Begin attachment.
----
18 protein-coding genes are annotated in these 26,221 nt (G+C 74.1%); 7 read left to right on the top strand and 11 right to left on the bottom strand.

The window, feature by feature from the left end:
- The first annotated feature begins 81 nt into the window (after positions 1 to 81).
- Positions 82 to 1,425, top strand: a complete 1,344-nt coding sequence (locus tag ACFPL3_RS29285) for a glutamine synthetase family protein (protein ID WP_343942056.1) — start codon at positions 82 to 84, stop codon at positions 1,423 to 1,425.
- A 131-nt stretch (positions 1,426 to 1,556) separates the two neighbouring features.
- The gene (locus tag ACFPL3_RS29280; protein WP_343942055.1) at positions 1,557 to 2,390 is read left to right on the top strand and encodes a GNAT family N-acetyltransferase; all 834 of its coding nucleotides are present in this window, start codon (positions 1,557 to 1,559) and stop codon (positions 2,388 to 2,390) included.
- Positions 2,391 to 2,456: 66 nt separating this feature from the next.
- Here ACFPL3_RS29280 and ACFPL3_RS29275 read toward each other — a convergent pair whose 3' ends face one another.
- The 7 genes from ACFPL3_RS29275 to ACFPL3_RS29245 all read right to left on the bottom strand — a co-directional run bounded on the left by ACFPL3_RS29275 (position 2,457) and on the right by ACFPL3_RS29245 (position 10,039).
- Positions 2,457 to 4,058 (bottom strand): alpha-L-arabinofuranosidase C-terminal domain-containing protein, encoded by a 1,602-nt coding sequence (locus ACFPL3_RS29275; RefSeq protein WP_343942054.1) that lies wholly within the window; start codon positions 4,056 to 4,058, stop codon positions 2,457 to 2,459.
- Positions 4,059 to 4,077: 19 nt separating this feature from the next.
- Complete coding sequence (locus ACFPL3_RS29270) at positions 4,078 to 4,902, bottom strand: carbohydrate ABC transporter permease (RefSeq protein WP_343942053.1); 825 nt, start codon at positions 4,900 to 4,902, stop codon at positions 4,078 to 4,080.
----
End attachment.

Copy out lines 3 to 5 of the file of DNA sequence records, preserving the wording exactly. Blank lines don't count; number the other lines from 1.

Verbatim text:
- The first annotated feature begins 81 nt into the window (after positions 1 to 81).
- Positions 82 to 1,425, top strand: a complete 1,344-nt coding sequence (locus tag ACFPL3_RS29285) for a glutamine synthetase family protein (protein ID WP_343942056.1) — start codon at positions 82 to 84, stop codon at positions 1,423 to 1,425.
- A 131-nt stretch (positions 1,426 to 1,556) separates the two neighbouring features.